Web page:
That type of separation has been fading as GSCI has become the basis for mutual funds and ETFs. GS, like many investment banks, builds many indices. When those indices become the basis for popular, publicly traded funds, it’s time to transfer ownership. GS still publishes a myriad of indices, but none control billions in publicly traded funds. That’s the difference.

  11. wnsrfr says:

    Hmmmm, I wonder what the price of milk would do if every bonehead in the world believed that Iran had even the slightest capability or true desire to nuke Israel?

    The WMD scare tactics so popular over the last few years totally ignores the proven state guaranteed by MAD.

    Alfred E. Neuman was and will always be right.

  12. Clint

    There are approxiamtely $60B in institutional accounts that are tied to GSCI. These are primarily futures, which can leveraged up fairly easily.

    Over the course of each month of September and October, between $5-6 Billion worth of energy (gas, oil, etc.) Futures contracts hit the markets each month. Although these are liquid markets, that is still a very substantial amount of contracts.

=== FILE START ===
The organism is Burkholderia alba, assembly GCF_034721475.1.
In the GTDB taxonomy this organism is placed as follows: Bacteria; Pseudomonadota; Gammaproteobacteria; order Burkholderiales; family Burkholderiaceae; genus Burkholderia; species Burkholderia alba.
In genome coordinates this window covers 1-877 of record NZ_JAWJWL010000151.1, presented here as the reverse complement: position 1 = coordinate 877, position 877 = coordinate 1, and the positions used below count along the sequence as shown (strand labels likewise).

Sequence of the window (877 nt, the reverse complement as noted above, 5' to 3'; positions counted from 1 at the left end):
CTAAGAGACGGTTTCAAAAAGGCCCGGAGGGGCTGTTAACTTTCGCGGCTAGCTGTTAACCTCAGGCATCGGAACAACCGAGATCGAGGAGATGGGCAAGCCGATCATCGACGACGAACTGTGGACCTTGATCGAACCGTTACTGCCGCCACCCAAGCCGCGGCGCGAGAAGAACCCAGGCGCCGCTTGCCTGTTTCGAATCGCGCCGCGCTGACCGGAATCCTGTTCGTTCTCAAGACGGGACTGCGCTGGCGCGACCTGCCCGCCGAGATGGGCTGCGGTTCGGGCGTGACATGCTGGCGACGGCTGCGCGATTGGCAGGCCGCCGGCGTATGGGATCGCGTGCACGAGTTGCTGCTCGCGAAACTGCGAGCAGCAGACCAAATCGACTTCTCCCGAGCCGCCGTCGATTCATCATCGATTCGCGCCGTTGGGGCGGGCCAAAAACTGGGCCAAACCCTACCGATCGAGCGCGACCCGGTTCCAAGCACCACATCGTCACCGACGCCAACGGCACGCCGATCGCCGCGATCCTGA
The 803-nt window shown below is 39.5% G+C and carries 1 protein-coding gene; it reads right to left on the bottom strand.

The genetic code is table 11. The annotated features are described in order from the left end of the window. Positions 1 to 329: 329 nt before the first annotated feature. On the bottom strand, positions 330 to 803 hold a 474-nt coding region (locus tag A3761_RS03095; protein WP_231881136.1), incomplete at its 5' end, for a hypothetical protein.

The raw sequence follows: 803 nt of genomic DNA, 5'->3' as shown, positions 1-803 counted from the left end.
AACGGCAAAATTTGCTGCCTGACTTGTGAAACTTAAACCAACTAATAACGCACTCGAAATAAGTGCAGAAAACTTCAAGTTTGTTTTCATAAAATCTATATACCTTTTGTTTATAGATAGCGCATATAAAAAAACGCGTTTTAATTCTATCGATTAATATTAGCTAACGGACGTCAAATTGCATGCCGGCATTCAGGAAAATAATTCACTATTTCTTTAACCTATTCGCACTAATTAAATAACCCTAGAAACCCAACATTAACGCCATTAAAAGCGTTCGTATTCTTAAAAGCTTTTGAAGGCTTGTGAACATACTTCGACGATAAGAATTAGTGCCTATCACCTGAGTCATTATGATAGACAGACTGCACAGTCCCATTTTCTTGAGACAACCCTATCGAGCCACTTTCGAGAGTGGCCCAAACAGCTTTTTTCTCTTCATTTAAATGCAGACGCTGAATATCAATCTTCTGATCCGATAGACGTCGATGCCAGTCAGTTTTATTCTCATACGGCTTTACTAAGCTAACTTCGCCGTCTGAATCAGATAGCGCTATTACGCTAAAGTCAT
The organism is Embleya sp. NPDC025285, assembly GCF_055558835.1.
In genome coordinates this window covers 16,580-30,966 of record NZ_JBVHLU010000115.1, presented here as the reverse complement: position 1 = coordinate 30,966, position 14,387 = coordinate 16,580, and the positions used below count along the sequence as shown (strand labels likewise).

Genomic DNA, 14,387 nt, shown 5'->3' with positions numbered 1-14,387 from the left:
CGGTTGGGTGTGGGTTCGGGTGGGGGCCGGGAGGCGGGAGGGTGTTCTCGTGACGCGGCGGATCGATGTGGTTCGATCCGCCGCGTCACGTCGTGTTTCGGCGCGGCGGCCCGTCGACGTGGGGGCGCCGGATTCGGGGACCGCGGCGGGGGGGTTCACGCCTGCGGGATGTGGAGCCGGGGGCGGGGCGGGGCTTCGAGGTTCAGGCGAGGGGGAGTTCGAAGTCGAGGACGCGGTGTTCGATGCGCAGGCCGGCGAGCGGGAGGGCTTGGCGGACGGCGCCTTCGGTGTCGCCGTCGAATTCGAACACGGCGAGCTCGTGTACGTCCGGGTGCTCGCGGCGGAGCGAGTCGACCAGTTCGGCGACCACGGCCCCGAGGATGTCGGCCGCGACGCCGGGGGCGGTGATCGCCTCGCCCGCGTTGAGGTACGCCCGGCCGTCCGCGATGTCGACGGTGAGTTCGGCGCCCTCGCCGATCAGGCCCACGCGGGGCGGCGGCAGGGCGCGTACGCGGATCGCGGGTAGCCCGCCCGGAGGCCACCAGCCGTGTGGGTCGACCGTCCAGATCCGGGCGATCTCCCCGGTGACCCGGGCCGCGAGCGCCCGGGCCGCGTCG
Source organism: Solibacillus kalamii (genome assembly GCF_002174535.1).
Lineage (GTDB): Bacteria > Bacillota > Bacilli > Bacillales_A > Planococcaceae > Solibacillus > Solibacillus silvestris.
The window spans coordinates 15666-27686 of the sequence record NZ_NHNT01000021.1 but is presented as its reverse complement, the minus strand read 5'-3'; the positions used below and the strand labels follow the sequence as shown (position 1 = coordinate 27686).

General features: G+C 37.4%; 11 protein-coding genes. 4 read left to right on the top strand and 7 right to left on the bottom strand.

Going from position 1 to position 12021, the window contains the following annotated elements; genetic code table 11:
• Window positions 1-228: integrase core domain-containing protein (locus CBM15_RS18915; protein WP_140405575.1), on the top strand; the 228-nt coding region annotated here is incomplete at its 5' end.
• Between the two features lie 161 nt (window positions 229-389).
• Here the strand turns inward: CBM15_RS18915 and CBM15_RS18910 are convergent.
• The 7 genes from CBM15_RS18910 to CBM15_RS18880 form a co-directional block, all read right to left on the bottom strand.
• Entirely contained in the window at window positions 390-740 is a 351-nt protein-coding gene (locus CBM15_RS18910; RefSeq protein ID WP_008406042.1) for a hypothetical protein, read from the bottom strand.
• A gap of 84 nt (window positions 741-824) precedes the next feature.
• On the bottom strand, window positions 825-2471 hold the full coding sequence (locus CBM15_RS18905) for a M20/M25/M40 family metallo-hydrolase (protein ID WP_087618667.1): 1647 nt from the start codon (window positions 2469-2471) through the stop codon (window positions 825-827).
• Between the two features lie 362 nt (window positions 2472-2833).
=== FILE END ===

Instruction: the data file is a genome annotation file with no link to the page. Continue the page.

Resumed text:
The results speak for themselves . . .

    See charts here
    http://bigpicture.typepad.com/comments/2006/09/why_is_oil_drop.html

  13. alexd says:

    There seem to be a few issues that arise out of this topic.

    The first is mistrust. If people believe that the government favors oil companies and firms like Goldman Sachs (which most people will not know of) then that leads to an infectious cynicism that will permeate (or already has) the society. This in turn encourages the “If others do it, why not me?” approach. This further encourages a degradation of the social contract. This in turn makes things like tax evasion and jaywalking less objectionable than in a society where people feel the government somewhat works in their interests.

    As far as I can tell historically the fast and massive grabs for power seem to result in the eventual hard downfall of those grabbing the power. There will be exceptions but I suspect that excess hubris is not good. Something about pride before the fall.